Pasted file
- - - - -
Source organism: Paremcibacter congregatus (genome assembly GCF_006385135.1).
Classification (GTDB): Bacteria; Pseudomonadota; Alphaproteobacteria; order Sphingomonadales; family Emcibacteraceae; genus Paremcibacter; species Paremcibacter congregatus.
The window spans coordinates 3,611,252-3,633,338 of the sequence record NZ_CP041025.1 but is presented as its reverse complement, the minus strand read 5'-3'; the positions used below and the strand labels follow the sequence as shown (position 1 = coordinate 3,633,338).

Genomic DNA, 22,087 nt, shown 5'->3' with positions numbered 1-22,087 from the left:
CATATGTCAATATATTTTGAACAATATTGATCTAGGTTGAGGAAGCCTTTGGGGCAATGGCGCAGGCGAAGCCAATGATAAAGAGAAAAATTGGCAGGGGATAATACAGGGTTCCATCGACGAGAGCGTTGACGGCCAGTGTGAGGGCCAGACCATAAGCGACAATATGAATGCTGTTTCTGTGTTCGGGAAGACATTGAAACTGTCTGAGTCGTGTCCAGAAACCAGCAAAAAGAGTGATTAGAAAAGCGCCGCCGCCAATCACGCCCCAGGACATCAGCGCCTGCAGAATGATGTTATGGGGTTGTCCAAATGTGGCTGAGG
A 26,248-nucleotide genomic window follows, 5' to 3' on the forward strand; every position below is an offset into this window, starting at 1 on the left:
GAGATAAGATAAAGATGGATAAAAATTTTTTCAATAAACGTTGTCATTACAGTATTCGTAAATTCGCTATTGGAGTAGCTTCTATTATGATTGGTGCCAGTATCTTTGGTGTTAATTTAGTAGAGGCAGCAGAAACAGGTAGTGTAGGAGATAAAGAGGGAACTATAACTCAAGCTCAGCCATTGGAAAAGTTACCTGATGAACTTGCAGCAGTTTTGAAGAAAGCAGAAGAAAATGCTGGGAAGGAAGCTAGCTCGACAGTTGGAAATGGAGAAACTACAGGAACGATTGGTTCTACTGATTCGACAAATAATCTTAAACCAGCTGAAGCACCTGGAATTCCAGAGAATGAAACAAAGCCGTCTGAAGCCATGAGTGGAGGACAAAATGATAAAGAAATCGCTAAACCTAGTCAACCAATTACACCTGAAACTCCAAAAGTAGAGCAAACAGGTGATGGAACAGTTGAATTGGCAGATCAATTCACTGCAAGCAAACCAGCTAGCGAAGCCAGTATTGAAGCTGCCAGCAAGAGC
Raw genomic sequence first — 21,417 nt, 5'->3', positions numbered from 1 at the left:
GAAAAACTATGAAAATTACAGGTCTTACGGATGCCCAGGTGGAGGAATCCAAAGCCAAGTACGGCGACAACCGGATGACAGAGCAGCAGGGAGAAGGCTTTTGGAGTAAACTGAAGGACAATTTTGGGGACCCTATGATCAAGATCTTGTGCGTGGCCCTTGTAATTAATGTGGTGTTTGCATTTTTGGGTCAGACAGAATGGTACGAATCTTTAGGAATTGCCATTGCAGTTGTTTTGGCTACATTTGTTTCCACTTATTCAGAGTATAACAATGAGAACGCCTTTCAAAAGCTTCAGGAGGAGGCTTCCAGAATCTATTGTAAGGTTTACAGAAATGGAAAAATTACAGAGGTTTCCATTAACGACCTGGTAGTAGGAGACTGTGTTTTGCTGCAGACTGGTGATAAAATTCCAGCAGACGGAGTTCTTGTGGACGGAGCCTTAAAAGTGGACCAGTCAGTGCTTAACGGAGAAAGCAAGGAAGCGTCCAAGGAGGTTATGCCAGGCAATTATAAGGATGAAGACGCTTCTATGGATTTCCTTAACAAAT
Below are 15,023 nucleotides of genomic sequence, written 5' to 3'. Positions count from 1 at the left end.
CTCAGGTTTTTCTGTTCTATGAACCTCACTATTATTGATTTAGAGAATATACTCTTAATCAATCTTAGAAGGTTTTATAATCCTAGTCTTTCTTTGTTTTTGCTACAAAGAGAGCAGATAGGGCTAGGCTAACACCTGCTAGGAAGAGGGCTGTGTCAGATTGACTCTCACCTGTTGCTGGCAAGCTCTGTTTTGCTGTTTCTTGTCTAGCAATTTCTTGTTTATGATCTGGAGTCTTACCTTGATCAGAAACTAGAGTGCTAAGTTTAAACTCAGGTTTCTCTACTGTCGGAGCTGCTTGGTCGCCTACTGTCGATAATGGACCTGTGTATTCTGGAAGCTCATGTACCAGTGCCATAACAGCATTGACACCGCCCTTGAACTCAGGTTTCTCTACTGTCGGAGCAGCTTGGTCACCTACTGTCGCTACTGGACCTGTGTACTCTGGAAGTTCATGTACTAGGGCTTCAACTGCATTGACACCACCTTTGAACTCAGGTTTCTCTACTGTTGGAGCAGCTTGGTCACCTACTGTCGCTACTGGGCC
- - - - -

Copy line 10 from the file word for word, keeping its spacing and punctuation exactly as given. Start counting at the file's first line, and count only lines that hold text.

Below are 15,023 nucleotides of genomic sequence, written 5' to 3'. Positions count from 1 at the left end.